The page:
“The king, realising his desperate position, charged the enemy with his small band of men. He cut his way through, slaying large numbers as he escaped. “I was,” said Ramses, “by myself, for my soldiers and my horsemen had forsaken me, and not one of them was bold enough to come to my aid.” At this point, the Hittites stopped to plunder the Egyptian camp – giving the Egyptians time to regroup with their other two divisions. They then fought for four hours, at the end of which time both sides were exhausted and Ramses was able to withdraw his troops.” ^^^

Account of the Battle of Kadesh and Other Hittite Campaigns

"The Asiatic Campaigning of Ramses II", a text that describes the Battle of Kadesh found on the wall of several buildings associated with Ramses II, reads: “Now then, his majesty had prepared his infantry, his chariotry, and the Sherden of his majesty's cap-turing, whom he had carried off by the victories of his arm, equipped with all their weapons, to whom the orders of combat had been given. His majesty journeyed northward, his infantry and chariotry with him. He began to march on the good way in the year 5, 2nd month of the third season, day 9, (when) his majesty passed the fortress of Sile. [He] was mighty like Montu when he goes forth, (so that) every foreign country was trembling before him, their chiefs were presenting their tribute, and all the rebels were coming, bowing down through fear of the glory of his majesty. His infantry went on the narrow passes as if on the highways of Egypt. Now after days had passed after this, then his majesty was in Ramses Meri-Amon, the town which is in the Valley of the Cedar. [Source: James B. Pritchard, “Ancient Near Eastern Texts” (ANET), Princeton, 1969, pp.255-256]

“His majesty proceeded northward. After his majesty reached the mountain range of Kadesh, then his majesty went forward like his father Montu, Lord of Thebes, and he crossed the ford of the Orontes, with the first division of Amon (named) "He Gives Victory to User-maat-Re Setep-en-Re.'' His majesty reached the town of Kadesh ....Now the wretched foe belonging to Hatti, with the numerous foreign countries which were with him, was waiting hidden and ready on the northeast of the town of Kadesh, while his majesty was alone by himself with his retinue. The division of Amon was on the march behind him; the division of Re was crossing the ford in a district south of the town of Shabtuna, at the dis-stance of one iter from the place where his majesty was ; the division of Ptah was on the south of the town of Arnaim; and the division of Seth was marching on the road. His majesty had formed the first ranks of battle of all the leaders of his army, while they were (still) on the shore in the land of Amurru ....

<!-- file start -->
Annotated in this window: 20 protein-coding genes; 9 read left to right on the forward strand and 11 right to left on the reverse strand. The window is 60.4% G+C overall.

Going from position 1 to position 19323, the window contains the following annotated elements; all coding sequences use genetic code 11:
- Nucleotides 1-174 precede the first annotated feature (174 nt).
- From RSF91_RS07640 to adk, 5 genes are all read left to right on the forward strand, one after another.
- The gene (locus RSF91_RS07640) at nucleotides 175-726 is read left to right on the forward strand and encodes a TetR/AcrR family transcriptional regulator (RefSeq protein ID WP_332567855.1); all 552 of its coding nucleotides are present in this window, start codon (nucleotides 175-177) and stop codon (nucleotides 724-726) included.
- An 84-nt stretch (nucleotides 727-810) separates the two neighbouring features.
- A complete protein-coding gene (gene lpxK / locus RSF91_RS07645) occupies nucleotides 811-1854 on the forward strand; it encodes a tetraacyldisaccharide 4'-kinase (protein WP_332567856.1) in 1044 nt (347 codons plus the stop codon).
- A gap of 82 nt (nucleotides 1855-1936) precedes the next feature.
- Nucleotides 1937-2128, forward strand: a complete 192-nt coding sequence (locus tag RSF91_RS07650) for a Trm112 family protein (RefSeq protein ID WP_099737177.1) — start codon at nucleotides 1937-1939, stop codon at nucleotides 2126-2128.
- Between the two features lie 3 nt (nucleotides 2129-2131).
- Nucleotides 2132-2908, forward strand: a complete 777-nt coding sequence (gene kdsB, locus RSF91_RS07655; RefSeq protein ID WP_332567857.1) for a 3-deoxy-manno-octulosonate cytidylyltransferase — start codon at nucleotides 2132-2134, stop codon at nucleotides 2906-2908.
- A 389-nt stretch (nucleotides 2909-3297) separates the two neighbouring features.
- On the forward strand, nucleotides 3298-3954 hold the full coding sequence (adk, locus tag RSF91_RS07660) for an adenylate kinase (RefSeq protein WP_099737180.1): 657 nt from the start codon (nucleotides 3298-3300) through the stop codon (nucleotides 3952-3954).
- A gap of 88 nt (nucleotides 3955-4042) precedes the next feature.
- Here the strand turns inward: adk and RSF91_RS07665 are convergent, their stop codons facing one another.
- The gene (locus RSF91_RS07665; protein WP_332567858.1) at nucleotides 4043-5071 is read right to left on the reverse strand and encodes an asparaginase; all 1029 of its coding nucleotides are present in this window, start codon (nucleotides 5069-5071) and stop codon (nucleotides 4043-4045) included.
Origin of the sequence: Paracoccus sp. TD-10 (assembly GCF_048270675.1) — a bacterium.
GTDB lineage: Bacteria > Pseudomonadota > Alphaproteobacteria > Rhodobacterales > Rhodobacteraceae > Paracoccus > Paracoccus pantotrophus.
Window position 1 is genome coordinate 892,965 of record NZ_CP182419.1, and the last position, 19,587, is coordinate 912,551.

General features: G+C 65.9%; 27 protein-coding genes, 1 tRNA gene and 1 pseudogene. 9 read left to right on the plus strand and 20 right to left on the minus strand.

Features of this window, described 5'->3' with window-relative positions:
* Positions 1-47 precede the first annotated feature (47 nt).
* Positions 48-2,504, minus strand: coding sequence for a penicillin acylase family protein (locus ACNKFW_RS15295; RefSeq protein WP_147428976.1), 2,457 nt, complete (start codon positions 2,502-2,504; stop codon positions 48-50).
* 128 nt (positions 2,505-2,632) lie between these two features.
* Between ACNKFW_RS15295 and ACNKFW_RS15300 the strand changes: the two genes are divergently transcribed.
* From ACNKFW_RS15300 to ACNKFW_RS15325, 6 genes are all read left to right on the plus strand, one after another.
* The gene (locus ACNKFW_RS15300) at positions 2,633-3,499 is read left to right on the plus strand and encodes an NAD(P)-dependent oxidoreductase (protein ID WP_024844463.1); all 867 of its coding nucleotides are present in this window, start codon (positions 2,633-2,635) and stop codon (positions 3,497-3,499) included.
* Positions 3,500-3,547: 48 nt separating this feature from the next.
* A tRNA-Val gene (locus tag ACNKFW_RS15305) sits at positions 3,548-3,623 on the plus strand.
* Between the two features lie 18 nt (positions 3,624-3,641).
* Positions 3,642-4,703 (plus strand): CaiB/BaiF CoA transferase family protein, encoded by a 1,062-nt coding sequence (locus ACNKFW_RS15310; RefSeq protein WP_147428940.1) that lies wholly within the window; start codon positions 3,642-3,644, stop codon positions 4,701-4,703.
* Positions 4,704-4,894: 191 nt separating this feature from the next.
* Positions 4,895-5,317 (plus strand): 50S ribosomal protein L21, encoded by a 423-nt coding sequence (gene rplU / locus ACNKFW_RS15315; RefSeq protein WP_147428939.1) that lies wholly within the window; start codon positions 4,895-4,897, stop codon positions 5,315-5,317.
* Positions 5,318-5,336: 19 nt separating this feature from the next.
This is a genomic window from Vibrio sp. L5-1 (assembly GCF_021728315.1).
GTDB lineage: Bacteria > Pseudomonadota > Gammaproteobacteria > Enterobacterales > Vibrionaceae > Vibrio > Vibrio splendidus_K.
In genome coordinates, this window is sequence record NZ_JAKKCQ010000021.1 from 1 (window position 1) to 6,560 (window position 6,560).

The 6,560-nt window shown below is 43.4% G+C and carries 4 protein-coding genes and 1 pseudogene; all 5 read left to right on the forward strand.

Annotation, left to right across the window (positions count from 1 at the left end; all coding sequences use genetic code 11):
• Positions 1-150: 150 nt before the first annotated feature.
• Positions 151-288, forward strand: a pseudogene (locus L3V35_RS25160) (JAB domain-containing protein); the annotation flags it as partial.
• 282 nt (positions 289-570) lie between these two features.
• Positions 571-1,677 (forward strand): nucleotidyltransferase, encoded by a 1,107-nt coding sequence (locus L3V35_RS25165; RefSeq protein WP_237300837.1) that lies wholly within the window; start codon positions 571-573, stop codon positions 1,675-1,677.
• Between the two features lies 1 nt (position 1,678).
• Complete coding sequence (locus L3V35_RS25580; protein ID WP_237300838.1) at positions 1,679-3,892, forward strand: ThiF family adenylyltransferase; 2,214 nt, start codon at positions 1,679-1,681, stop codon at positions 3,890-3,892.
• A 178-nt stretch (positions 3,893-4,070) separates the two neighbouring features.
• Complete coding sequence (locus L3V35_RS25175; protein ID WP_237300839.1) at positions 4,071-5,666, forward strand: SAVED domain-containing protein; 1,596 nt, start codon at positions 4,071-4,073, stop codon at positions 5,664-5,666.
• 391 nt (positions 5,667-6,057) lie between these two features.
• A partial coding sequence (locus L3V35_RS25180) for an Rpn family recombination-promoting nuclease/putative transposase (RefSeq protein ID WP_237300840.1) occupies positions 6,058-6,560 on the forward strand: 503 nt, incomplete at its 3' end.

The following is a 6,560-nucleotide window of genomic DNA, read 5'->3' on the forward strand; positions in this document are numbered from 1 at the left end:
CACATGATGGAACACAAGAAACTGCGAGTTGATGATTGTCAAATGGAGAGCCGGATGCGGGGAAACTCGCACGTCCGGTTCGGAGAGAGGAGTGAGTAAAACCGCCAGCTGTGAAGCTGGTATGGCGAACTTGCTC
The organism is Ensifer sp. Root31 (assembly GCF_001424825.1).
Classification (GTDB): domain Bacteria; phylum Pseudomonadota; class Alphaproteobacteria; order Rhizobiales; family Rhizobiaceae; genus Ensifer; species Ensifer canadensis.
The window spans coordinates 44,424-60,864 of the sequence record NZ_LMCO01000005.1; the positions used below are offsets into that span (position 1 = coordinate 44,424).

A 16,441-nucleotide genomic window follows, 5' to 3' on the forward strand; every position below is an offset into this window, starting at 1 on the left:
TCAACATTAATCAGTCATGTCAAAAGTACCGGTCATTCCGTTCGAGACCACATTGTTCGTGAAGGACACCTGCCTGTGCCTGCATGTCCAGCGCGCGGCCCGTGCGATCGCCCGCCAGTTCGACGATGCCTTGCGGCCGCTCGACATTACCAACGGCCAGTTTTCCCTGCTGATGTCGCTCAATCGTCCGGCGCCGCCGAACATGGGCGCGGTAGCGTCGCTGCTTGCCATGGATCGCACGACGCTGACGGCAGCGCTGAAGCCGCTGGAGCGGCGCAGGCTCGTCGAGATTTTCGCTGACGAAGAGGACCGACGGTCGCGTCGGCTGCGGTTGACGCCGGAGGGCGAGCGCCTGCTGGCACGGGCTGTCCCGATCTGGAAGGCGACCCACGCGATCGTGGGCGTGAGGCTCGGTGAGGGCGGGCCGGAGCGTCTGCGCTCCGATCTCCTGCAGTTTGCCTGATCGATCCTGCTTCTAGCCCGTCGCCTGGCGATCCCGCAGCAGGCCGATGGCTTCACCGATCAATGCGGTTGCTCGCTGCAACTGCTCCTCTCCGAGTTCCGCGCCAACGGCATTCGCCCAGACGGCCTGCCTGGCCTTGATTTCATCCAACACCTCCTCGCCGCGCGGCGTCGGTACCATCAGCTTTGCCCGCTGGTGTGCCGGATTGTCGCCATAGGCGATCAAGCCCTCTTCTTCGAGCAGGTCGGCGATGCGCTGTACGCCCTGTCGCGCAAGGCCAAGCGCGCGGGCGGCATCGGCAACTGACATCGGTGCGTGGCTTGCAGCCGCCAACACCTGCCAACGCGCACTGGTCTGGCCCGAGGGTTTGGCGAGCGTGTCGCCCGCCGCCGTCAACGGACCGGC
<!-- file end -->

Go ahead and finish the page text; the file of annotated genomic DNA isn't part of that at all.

Year 5, 3rd month of the third season, day 9, under the majesty of (Ramses II). When his majesty was in Djahi on his second victorious campaign, the goodly awakening in life, prosperity, and health was at the tent of his majesty on the mountain range south of Kadesh. After this, at the time of dawn, his majesty appeared like the rising of Re, and he took the adornments of his father Montu. The lord proceeded northward, and his majesty arrived at a vicinity south of the town of Shabtuna.... [add full text of battle here]

Another text related to later campaigning by Ramses II against the Hittites reads: “ The town which his majesty desolated in the year 8, Merom. The town which his majesty desolated in the year 8, Salem. The town which his majesty desolated on the mountain of Beth-Anath, Kerep (Palestine ?). The town which his majesty desolated in the land of Amurru, Deper (region of Tunip in Syria?). The town which his majesty desolated, Acre. The wretched town which his majesty took when it was wicked, Ashkelon. It says: "Happy is he who acts in fidelity to thee, (but) woe (to) him who transgresses. thy frontier! Leave over a heritage, so that we may relate thy strength to every ignorant foreign country!”